Brandon Beachy, SP ATL - Yes, Beachy is due to come off the disabled list after another start in the minors, but before you go mortgaging your future to obtain his services, remember a few things. Pitchers coming back from Tommy John surgery still need time to get themselves going. Remember Adam Wainwright's struggles when he first returned. Beachy may need to take things slowly and he may struggle for a little while before he's right. Also, the Braves rotation is solid right now. Sure, Kris Medlen is disappointing based on his pre-season projections, but he's still pitching well. And none of the other hurlers are deserving of a bump from the rotation. The team won't, nor should they, go to a six-man rotation, so my gut tells me that unless they have a trade working, Beachy could, and should, start in middle relief.

Tony Cingrani, SP CIN - With Johnny Cueto back on the disabled list, Cingrani is expected to get the call again soon. Based on the way he pitched his first time around (3.27 ERA with a 41:9 K:BB over 33 innings) and the way he's pitched in the minors this season (1.15 ERA with a 49:11 K:BB over 31.1 innings), he should most definitely be owned and used while he's available. With any luck, the Reds will have sorted things out once Cueto returns and find a way to keep this lefty flamethrower in the big leagues.

Falling

Pablo Sandoval, 3B SF - The injuries continue to pile up for the Kung Fu Panda and with that your fantasy concerns should be growing. It was an elbow problem first, a foot problem now and all the while a concern that he's again scarfing down too many Double-Double Animal Styles at In & Out Burger. He's headed for an MRI on the foot right now and is expected to miss a couple of games if it's not too serious. But as an owner, you should be cognizant of the fact that it will remain a bumpy ride with Sandoval the rest of the way, so throwing him onto the trading block just might be your best course of action.

Chris Coghlan/Justin Ruggiano, OF MIA - With both Giancarlo Stanton and Logan Morrison returning from the disabled list this week, the at-bats for both Coghlan and Ruggiano are likely to be extremely limited. Yes, they both play center field, but with the way Marcell Ozuna  has played, there are now rumblings that he will move over to center. Ozuna is working off a .400-plus BABIP and he hasn't shown much in the way of power, so they may start a big platoon once he cools off, but the bottom line is that your time spent with Coghlan and Ruggiano may be coming to an end.

Juan Francisco, 3B MIL - The trade that sent Francisco over to Milwaukee had some promise as he figured to fill in for a banged-up Aramis Ramirez and then float over to first base once the big slugger came back. And while that might be the case right now, it should all come to a close by the end of the month when Corey Hart returns. It may take a bit of time, possibly until just after the All Star break, for Hart to be ready for full-time duty, but once he's in there, Francisco has nowhere to go but the bench. Sure, Ramirez is always a ticking time bomb ready for a DL stint at the drop of a hat, but Francisco's value takes an obvious hit as you can't bank on the poor health of another player to get you through.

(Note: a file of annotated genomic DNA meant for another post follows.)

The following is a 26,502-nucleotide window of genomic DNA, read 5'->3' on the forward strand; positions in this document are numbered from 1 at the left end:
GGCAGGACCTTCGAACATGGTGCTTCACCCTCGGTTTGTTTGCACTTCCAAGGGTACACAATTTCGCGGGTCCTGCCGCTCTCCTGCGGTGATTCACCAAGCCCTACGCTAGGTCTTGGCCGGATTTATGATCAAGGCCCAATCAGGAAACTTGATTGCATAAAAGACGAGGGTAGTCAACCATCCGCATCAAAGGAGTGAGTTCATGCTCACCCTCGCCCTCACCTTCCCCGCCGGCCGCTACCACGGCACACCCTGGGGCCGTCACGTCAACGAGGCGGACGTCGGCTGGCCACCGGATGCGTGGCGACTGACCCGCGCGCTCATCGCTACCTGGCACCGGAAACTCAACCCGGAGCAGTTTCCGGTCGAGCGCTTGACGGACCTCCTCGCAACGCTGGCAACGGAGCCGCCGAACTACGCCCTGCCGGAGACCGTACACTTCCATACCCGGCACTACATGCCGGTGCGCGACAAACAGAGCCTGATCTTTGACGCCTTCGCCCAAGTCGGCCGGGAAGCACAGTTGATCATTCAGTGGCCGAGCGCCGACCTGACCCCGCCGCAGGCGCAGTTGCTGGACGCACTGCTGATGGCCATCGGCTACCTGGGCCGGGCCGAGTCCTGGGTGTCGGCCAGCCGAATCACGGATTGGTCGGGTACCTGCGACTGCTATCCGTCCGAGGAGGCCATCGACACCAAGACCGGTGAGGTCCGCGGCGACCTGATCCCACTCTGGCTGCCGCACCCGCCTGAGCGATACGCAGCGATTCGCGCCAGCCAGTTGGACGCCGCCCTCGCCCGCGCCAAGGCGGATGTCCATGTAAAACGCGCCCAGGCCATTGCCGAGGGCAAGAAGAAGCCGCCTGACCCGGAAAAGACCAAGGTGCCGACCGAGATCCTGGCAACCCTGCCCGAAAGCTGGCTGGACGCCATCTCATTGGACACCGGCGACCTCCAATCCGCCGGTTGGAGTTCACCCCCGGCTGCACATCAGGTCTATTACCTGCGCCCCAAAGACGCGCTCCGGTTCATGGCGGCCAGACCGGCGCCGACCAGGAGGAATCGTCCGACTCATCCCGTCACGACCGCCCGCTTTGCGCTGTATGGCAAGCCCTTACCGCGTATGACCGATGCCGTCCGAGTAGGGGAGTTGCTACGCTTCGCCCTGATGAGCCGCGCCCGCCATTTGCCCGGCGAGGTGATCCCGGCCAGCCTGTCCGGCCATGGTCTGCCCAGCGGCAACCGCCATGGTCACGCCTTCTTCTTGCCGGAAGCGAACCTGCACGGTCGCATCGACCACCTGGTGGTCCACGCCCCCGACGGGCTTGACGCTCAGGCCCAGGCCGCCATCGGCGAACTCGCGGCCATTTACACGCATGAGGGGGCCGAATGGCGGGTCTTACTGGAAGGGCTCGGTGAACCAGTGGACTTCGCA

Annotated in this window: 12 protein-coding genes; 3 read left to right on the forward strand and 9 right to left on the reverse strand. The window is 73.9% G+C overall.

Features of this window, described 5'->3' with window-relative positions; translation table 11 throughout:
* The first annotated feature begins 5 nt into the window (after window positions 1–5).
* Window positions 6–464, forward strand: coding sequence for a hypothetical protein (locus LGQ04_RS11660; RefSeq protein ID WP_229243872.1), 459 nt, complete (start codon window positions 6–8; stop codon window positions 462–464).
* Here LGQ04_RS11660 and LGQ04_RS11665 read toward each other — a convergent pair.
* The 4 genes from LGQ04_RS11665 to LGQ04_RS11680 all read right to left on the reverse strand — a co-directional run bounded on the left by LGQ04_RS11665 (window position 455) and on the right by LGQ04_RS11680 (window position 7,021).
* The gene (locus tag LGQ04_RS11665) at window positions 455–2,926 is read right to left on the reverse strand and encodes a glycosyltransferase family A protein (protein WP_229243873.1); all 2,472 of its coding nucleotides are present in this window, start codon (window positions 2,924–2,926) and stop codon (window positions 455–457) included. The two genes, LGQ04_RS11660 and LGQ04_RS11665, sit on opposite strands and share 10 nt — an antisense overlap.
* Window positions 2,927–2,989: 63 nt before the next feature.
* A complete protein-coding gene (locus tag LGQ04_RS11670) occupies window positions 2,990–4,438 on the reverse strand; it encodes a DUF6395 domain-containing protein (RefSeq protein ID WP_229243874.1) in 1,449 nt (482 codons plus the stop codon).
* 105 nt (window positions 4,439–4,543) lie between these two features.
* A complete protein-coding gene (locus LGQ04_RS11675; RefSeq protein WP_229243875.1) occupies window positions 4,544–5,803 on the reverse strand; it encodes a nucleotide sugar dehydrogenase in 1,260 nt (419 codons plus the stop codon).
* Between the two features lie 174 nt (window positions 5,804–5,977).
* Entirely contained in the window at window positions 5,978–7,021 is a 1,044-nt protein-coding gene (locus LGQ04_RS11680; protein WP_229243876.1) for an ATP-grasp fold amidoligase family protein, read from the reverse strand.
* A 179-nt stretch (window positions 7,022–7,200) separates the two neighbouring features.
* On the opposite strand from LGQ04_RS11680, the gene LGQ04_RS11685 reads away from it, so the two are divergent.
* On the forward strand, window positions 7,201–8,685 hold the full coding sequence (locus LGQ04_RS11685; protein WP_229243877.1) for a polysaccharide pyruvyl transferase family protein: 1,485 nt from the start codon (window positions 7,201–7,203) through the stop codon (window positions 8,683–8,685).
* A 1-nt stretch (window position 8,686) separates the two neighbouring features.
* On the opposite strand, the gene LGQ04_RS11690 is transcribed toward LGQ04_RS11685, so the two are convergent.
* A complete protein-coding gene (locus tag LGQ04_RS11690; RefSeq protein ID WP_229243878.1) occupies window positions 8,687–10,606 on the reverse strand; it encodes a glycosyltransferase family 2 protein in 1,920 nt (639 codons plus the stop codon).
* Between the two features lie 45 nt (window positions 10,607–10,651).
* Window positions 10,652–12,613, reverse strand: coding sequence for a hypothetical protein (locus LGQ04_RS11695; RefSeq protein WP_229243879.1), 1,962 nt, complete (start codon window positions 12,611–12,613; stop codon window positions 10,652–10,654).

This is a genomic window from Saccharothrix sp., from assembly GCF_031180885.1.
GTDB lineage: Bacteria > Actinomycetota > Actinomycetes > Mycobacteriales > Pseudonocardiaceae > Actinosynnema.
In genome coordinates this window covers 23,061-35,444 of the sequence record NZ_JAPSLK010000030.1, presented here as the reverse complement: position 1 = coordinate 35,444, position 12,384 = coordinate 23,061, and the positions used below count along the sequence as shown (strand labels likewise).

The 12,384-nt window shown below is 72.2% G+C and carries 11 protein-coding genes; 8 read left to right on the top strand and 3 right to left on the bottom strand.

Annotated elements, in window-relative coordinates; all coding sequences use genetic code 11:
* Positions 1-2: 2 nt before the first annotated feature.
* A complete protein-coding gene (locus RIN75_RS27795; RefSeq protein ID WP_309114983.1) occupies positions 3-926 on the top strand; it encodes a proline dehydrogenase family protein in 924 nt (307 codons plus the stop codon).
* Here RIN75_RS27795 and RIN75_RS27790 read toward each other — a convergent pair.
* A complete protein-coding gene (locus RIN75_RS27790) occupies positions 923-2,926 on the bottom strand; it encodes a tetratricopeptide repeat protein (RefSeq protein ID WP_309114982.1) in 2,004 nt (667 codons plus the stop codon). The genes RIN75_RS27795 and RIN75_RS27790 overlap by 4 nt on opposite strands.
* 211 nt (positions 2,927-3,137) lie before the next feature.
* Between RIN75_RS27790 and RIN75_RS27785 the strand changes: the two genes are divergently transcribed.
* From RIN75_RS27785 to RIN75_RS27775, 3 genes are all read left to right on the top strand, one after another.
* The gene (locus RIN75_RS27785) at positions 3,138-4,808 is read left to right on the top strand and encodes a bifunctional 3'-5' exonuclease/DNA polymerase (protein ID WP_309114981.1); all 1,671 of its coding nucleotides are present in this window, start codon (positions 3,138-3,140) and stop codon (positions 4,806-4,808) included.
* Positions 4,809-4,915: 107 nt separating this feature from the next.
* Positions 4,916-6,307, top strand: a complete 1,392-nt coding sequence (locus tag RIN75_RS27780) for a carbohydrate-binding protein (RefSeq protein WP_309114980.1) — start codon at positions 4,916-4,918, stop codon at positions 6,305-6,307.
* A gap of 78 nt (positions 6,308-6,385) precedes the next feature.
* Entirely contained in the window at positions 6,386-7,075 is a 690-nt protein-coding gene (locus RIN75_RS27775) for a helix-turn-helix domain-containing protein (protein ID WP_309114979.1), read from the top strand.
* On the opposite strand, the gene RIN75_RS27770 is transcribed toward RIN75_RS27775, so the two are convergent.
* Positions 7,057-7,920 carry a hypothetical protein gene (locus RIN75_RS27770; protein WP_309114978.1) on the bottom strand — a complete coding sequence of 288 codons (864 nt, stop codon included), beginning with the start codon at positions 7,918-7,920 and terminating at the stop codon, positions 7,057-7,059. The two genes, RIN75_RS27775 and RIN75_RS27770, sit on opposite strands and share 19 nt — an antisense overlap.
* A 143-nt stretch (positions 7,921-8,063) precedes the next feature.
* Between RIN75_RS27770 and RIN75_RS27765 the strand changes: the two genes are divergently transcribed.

Kevin Gausman, SP BAL - Listen, sometimes a guy just isn't ready for the big leagues no matter how phenomenal his skill set may be. Gausman made the jump right from Double-A and has struggled mightily in three of his first four starts. There's nothing wrong with him and keeper league owners should obviously continue to stash him away, but for the purposes of winning your league right now, Gausman should not be used. His numbers right now are so bad that I don't even have to list them and for those who want to know what his peripherals look like, they indicate improvement, but not enough that you're going to continue to risk it by starting him every week. Once the Orioles rotation is back to full health, you can expect to see Gausman sent down to hone his craft at the triple-A level. It may come even sooner depending on what the Orioles want to do.

Michael Cuddyer, OF COL - While a .339 average with 10 home runs, 37 RBI and five stolen bases is a delight for fantasy owners, the often-underrated Cuddyer is likely due for a fall here. I've always been a fan and have used him often throughout the last several years, but between the rib injury and the strong likelihood that an eventual Rockies fire sale could usher the 34-year old slugger out the door, I'm thinking sell, sell sell! The team debated whether or not to put him on the DL with his recent injury, but opted not to in the end. That doesn't mean they can't/won't change their mind should he not be ready in a couple of days. And should he miss time and Tyler Colvin gets to put his skills on display again, the team may see him as expendable. Where he ends up will come down to need, but should he land in a park that is deemed unfriendly to right-handed power, Cuddyer's value could take a significant hit.